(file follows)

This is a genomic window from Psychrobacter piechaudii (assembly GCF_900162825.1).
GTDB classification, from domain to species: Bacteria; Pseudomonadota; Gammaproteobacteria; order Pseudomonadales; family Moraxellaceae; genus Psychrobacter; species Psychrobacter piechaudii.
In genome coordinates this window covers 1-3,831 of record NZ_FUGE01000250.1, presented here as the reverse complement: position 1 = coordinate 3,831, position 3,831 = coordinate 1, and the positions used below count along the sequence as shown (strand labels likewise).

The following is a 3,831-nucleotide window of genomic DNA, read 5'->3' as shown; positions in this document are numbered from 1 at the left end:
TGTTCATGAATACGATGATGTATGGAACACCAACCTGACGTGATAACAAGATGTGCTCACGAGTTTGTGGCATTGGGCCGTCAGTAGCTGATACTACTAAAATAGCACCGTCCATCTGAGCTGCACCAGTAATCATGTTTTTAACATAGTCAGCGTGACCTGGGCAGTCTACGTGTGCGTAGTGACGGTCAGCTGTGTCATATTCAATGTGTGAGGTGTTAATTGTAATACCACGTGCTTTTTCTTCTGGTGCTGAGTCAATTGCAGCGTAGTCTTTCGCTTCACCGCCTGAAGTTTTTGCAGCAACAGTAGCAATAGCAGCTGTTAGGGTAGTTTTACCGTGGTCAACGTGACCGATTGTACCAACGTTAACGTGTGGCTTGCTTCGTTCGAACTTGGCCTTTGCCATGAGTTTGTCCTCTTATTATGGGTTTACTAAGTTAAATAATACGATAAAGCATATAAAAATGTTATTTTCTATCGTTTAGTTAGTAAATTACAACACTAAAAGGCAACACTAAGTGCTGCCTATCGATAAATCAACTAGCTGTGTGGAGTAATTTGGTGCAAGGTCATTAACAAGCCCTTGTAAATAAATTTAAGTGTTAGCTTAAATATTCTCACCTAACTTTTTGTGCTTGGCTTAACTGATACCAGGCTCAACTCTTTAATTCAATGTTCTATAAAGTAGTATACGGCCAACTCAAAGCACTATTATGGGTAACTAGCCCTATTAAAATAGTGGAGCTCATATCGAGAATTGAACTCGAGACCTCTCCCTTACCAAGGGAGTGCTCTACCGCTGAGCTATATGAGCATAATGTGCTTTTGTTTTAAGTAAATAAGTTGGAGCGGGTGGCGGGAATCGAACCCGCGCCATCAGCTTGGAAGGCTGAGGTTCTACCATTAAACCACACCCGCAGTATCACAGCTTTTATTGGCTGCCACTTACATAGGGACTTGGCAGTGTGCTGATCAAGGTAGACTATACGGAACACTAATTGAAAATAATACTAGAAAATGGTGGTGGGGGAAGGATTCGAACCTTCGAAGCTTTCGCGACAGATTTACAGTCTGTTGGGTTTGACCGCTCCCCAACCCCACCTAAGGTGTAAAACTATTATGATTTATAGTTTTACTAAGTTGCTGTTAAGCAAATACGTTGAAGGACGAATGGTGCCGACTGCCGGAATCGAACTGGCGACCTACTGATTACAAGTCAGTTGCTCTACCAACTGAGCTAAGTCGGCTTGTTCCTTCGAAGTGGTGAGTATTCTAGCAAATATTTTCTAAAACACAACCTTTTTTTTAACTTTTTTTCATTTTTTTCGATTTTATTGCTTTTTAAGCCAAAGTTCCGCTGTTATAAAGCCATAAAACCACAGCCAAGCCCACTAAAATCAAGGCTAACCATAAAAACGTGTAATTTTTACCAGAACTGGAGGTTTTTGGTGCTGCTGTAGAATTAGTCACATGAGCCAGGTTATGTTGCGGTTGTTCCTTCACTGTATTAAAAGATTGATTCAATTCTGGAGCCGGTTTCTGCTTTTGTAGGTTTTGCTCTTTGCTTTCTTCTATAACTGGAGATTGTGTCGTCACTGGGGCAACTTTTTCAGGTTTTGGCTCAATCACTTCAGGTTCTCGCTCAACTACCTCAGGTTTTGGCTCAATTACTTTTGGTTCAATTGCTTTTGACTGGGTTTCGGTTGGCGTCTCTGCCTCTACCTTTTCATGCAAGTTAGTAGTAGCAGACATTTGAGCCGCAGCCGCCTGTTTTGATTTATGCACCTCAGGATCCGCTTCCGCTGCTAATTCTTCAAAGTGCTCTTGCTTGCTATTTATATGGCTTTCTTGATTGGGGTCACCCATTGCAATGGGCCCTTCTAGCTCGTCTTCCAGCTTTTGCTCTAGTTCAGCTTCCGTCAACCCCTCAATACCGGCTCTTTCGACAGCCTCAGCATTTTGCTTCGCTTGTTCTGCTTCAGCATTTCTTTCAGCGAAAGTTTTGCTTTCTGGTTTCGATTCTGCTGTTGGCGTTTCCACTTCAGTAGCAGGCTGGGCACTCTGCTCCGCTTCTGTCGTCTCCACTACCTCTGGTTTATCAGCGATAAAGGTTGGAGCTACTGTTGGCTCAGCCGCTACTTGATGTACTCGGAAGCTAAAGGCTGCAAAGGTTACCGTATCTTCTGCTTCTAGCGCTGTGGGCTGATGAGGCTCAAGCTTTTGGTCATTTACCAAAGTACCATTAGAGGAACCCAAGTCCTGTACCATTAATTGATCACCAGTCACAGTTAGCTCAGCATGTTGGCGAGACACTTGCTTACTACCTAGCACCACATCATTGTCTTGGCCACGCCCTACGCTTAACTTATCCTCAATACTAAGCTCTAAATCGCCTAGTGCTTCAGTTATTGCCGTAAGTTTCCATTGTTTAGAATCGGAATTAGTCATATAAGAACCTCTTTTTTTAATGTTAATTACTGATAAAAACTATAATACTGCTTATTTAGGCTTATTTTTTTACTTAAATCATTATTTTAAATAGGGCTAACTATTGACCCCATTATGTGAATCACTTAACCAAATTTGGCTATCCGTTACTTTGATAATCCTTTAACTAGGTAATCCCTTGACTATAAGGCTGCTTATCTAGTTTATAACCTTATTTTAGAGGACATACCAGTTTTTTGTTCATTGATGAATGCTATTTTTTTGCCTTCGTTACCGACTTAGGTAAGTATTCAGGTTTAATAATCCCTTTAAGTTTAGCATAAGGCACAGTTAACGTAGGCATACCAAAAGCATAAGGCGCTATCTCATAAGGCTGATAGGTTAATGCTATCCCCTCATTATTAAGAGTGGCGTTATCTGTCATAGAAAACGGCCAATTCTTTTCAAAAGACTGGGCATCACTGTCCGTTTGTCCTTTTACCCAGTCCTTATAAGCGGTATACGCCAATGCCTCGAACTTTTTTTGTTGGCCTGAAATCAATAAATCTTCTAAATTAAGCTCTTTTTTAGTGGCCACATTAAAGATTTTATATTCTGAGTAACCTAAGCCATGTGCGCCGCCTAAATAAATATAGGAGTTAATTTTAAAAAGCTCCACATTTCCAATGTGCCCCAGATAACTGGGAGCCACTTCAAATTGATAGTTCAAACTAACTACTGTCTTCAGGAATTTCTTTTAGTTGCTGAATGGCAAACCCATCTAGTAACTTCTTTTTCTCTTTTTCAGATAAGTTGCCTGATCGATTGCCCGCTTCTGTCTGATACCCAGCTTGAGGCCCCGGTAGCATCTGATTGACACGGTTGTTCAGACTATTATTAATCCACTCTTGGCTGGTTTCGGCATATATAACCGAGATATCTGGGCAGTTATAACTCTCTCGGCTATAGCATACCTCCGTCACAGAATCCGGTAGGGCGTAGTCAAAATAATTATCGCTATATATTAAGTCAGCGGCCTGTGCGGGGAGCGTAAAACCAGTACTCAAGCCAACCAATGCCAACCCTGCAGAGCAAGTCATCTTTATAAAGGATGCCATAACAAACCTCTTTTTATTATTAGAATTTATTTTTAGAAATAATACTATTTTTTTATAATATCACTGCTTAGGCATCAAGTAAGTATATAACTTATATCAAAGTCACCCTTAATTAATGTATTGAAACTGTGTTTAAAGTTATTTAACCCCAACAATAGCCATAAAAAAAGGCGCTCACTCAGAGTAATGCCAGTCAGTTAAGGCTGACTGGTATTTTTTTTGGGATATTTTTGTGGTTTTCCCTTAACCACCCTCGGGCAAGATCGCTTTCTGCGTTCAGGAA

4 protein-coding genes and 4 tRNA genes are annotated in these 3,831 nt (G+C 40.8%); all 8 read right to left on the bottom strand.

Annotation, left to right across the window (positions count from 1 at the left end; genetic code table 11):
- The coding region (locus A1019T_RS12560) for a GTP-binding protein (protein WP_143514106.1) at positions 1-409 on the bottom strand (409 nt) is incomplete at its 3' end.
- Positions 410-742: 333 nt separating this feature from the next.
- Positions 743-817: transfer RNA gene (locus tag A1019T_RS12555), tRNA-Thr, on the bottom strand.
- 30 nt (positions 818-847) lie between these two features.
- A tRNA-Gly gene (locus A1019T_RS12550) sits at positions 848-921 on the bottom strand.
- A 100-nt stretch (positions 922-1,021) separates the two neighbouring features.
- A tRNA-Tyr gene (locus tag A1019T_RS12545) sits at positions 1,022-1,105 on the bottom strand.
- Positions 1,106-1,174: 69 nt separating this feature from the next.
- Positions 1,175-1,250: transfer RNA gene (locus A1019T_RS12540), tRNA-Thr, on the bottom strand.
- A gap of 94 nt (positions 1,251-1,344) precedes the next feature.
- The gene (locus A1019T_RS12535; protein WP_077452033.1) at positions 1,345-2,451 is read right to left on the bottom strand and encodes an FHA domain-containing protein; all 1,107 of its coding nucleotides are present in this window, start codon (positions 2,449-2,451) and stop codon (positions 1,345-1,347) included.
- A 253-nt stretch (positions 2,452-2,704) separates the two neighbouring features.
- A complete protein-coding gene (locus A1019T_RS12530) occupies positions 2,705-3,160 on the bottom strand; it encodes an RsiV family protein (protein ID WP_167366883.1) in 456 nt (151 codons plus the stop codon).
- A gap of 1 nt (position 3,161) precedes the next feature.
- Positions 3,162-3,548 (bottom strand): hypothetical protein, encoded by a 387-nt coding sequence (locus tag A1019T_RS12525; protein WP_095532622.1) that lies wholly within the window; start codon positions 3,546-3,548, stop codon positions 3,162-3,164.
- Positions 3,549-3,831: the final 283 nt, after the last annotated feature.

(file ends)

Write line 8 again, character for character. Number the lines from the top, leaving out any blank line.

- The coding region (locus A1019T_RS12560) for a GTP-binding protein (protein WP_143514106.1) at positions 1-409 on the bottom strand (409 nt) is incomplete at its 3' end.